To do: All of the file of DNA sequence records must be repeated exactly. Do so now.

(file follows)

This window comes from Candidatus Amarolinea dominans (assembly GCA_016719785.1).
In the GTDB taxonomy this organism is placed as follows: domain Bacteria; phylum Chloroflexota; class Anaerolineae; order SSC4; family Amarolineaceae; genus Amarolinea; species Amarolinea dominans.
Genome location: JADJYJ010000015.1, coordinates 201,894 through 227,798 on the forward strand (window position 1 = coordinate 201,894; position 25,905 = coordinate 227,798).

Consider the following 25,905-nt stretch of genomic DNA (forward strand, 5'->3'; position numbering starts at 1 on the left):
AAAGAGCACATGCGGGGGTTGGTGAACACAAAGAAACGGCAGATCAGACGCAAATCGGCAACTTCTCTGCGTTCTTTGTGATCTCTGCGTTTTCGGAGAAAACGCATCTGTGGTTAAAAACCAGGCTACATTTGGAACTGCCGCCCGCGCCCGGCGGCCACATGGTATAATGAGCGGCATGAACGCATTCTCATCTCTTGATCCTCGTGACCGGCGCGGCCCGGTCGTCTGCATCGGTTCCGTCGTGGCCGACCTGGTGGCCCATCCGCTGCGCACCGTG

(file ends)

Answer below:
This window comes from Candidatus Amarolinea dominans (assembly GCA_016719785.1).
In the GTDB taxonomy this organism is placed as follows: domain Bacteria; phylum Chloroflexota; class Anaerolineae; order SSC4; family Amarolineaceae; genus Amarolinea; species Amarolinea dominans.
Genome location: JADJYJ010000015.1, coordinates 201,894 through 227,798 on the forward strand (window position 1 = coordinate 201,894; position 25,905 = coordinate 227,798).

Consider the following 25,905-nt stretch of genomic DNA (forward strand, 5'->3'; position numbering starts at 1 on the left):
AAAGAGCACATGCGGGGGTTGGTGAACACAAAGAAACGGCAGATCAGACGCAAATCGGCAACTTCTCTGCGTTCTTTGTGATCTCTGCGTTTTCGGAGAAAACGCATCTGTGGTTAAAAACCAGGCTACATTTGGAACTGCCGCCCGCGCCCGGCGGCCACATGGTATAATGAGCGGCATGAACGCATTCTCATCTCTTGATCCTCGTGACCGGCGCGGCCCGGTCGTCTGCATCGGTTCCGTCGTGGCCGACCTGGTGGCCCATCCGCTGCGCACCGTG